Wednesday October 31, 2001
Freedom of speech is not just a benefit
I would like to respond to Wendy Haley's letter in yesterday's Wildcat. Haley took offense with ads for abortion clinics that were on the front page of the Wildcat's Web site and argued that they should be "buried deep" (or perhaps taken off the site, if I may read between the lines) because of her Christian values. As a law student at the UA, I feel compelled to clear up this misunderstanding of fundamental constitutional law.
Haley refers to freedom of speech as a constitutional "benefit." However, freedom of speech is not a "benefit," as if it is a mere perk or privilege. Freedom of speech is a fundamental right, one that belongs to all Americans.
As Americans, we are also entitled to equal protection of the laws under the 14th Amendment. Every person, whether male or female, conservative or liberal, pro-choice or pro-life, is entitled to the same rights as everyone else. These rights include freedom of speech under the First Amendment.
Therefore, the freedom of speech that belongs to abortion clinics is as inviolate as the freedom to criticize their services. The First Amendment makes no moral or political distinctions. The Ku Klux Klan has the absolute right to march in our streets. Neo-Nazis and Holocaust doubters have the absolute right to express their hate. And just as pro-choice supporters are entitled to their viewpoint, they have the absolute right to publish it as well.
Unpopular or disagreeable speech is inevitable under the First Amendment. However, such speech poses no danger to American society because people are entitled to disagree and criticize by expressing opposing viewpoints.
When readers of the Wildcat submit letters that are stupid or offensive, other people have the right to submit letters in response. And when Haley disagrees with the online abortion ads, she is free to put up her own ad. But to urge the Wildcat to suppress speech that she disagrees with is to give short shrift to the very constitutional right that protects the publication of her own letter.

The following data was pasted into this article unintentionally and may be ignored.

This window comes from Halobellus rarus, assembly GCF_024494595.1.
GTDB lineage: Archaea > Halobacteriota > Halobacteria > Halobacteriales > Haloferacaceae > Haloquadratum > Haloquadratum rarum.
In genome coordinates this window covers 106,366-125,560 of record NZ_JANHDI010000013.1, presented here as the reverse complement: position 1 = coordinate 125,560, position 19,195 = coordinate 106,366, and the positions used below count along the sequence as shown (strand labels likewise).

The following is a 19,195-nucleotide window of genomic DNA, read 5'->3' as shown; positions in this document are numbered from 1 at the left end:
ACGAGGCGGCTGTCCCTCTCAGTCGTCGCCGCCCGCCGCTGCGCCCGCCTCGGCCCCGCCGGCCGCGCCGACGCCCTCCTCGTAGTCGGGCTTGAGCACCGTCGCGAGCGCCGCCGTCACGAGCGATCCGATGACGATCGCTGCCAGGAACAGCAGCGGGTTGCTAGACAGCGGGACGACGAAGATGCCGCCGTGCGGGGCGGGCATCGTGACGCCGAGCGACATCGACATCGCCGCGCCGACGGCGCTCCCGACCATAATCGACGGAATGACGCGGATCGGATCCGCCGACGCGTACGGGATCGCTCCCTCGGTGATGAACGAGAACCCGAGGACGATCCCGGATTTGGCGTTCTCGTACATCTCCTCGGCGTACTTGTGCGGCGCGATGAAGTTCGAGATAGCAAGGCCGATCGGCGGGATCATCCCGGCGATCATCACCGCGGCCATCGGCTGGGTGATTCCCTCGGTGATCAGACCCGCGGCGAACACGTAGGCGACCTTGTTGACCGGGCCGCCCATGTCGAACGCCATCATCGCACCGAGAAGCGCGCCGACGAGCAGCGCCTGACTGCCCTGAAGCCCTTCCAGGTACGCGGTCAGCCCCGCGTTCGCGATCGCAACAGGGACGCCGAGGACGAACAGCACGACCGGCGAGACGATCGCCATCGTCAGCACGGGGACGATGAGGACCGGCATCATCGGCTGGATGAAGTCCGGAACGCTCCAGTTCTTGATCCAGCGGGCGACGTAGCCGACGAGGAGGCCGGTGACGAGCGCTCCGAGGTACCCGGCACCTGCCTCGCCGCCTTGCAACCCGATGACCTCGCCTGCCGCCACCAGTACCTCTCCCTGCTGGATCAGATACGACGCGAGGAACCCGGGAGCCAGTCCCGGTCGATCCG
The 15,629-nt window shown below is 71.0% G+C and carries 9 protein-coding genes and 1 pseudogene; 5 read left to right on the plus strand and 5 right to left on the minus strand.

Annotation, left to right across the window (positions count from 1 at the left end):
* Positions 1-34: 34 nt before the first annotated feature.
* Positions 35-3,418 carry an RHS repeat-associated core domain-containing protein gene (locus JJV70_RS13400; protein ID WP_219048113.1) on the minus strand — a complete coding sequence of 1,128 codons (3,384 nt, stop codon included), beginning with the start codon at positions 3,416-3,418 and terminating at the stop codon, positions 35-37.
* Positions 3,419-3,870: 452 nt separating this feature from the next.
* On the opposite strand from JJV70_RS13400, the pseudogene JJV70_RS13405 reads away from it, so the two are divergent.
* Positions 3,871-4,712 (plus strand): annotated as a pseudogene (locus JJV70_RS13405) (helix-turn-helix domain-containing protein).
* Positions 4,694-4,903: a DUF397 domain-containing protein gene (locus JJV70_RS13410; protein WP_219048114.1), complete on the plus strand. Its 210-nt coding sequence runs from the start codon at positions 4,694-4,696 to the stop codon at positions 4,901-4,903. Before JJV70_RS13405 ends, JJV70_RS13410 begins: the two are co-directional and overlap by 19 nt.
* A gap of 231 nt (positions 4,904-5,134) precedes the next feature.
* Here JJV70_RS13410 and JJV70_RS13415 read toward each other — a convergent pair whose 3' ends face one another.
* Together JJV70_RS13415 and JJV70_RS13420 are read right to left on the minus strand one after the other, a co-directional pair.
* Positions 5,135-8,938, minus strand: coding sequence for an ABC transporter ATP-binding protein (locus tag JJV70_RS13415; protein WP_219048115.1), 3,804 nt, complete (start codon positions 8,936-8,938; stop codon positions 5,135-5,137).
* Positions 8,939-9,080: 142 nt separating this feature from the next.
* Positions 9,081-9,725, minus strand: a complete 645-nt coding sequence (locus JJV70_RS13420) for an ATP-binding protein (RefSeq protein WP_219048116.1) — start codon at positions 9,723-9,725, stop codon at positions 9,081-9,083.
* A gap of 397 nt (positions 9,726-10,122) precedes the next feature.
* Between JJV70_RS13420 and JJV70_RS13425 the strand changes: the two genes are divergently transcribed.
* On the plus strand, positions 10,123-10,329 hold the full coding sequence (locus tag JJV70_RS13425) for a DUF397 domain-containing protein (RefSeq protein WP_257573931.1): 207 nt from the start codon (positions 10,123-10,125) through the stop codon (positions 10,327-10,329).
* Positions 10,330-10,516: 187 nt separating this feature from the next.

James E. Rogers College of Law student
Lee column misses the point
Once more, Ms. Lee has shown resilience in criticizing President Bush and Vice President Cheney. But this time goes so far as to call Cheney a "puppet-master."
In her recent article, posted Tuesday, Lee makes a point by stating that, "The First Amendment right to a free press and the public's right to know were without a doubt the first casualty of the Gulf War." Yet I must be quite frank in the regards that the military, and the government for that matter, have had the media ask questions in regards to their coming along during special forces operations, which I feel would put the military in danger. But in interest to the First Amendment as stated by Lee, we should allow this to occur.
Another point along the same lines is that CNN sent a convoy with a satellite to the local Afghan news agency desperately seeking an interview with Osama bin Laden. The questions are more propaganda for Osama bin Laden. I must point out that the media would rather report the death of an Afghan civilian than show the pictures of those who lost their lives on Sept. 11 or the children that have been orphaned since the attacks!
Her next point, and I quote, "We should be extremely worried about media censorship now since Cheney, the guy who supports pushing restrictions so the 'press doesn't screw us,' is now vice president and virtually running the country under the puppet president, George Bush."
Lee, the United States is in a war! I do not know how much further I must stress this point, but during a war, the president does have the authority to go so far as to declare Marshal Law if necessary in order to keep public order. President Lincoln did it during the Civil War, what stops President Bush from doing it during our war on terrorism?
Lastly, if you wish to take a point in criticizing the president as far as you have, please take note that he is trying to defend our freedoms as much as any other person standing next to you would.
Lastly, the media does not care about whether their story compromises national security, or kills a few thousand American soldiers, as long as they are the first ones to put it out.
Stephen W. Bieda, III
atmospheric sciences junior
Dale column stretches logic
In regards to Shane Dale's commentary, I respect Mr. Dale's concern about unborn fetuses. However, I'm not so sure I understand what he means when he writes, "How foolish is it for environmentalists to decide who enjoys this planet's environment and who doesn't, simply because they were born before others?" Is Mr. Dale suggesting we need to respect the rights of people who don't even exist yet?